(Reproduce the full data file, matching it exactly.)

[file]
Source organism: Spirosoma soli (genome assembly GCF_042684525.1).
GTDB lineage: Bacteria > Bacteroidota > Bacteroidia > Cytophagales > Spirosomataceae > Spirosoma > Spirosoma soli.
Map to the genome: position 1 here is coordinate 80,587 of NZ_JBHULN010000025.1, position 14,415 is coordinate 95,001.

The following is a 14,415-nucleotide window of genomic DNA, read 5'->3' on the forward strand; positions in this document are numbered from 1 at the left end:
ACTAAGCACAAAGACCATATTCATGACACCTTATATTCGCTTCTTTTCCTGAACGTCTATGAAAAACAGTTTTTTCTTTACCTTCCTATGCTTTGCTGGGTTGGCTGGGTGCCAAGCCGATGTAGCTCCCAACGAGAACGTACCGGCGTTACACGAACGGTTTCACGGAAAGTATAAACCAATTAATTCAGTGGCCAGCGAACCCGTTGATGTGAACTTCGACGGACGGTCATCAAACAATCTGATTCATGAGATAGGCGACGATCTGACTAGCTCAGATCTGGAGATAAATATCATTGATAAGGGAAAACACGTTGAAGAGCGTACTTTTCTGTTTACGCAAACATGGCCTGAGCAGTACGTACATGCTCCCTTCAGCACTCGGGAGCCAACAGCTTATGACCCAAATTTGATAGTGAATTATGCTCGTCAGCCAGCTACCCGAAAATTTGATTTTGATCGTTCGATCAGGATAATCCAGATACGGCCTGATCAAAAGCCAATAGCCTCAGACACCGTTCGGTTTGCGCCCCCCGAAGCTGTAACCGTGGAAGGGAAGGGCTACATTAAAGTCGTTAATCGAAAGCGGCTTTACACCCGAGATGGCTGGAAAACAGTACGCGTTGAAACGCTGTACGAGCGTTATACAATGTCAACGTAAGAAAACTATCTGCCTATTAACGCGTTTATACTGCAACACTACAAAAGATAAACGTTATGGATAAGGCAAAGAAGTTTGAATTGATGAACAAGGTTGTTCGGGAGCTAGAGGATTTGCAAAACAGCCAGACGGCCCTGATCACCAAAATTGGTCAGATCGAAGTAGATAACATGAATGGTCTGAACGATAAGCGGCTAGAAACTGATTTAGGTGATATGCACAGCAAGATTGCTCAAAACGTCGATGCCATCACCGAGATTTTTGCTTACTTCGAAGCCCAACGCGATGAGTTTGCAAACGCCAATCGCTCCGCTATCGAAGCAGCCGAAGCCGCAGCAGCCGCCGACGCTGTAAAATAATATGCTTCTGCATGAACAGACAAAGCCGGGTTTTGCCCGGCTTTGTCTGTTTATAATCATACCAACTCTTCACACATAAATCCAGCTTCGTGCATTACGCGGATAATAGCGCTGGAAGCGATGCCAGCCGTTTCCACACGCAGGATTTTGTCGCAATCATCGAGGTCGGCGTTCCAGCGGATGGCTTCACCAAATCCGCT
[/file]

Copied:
Source organism: Spirosoma soli (genome assembly GCF_042684525.1).
GTDB lineage: Bacteria > Bacteroidota > Bacteroidia > Cytophagales > Spirosomataceae > Spirosoma > Spirosoma soli.
Map to the genome: position 1 here is coordinate 80,587 of NZ_JBHULN010000025.1, position 14,415 is coordinate 95,001.

The following is a 14,415-nucleotide window of genomic DNA, read 5'->3' on the forward strand; positions in this document are numbered from 1 at the left end:
ACTAAGCACAAAGACCATATTCATGACACCTTATATTCGCTTCTTTTCCTGAACGTCTATGAAAAACAGTTTTTTCTTTACCTTCCTATGCTTTGCTGGGTTGGCTGGGTGCCAAGCCGATGTAGCTCCCAACGAGAACGTACCGGCGTTACACGAACGGTTTCACGGAAAGTATAAACCAATTAATTCAGTGGCCAGCGAACCCGTTGATGTGAACTTCGACGGACGGTCATCAAACAATCTGATTCATGAGATAGGCGACGATCTGACTAGCTCAGATCTGGAGATAAATATCATTGATAAGGGAAAACACGTTGAAGAGCGTACTTTTCTGTTTACGCAAACATGGCCTGAGCAGTACGTACATGCTCCCTTCAGCACTCGGGAGCCAACAGCTTATGACCCAAATTTGATAGTGAATTATGCTCGTCAGCCAGCTACCCGAAAATTTGATTTTGATCGTTCGATCAGGATAATCCAGATACGGCCTGATCAAAAGCCAATAGCCTCAGACACCGTTCGGTTTGCGCCCCCCGAAGCTGTAACCGTGGAAGGGAAGGGCTACATTAAAGTCGTTAATCGAAAGCGGCTTTACACCCGAGATGGCTGGAAAACAGTACGCGTTGAAACGCTGTACGAGCGTTATACAATGTCAACGTAAGAAAACTATCTGCCTATTAACGCGTTTATACTGCAACACTACAAAAGATAAACGTTATGGATAAGGCAAAGAAGTTTGAATTGATGAACAAGGTTGTTCGGGAGCTAGAGGATTTGCAAAACAGCCAGACGGCCCTGATCACCAAAATTGGTCAGATCGAAGTAGATAACATGAATGGTCTGAACGATAAGCGGCTAGAAACTGATTTAGGTGATATGCACAGCAAGATTGCTCAAAACGTCGATGCCATCACCGAGATTTTTGCTTACTTCGAAGCCCAACGCGATGAGTTTGCAAACGCCAATCGCTCCGCTATCGAAGCAGCCGAAGCCGCAGCAGCCGCCGACGCTGTAAAATAATATGCTTCTGCATGAACAGACAAAGCCGGGTTTTGCCCGGCTTTGTCTGTTTATAATCATACCAACTCTTCACACATAAATCCAGCTTCGTGCATTACGCGGATAATAGCGCTGGAAGCGATGCCAGCCGTTTCCACACGCAGGATTTTGTCGCAATCATCGAGGTCGGCGTTCCAGCGGATGGCTTCACCAAATCCGCT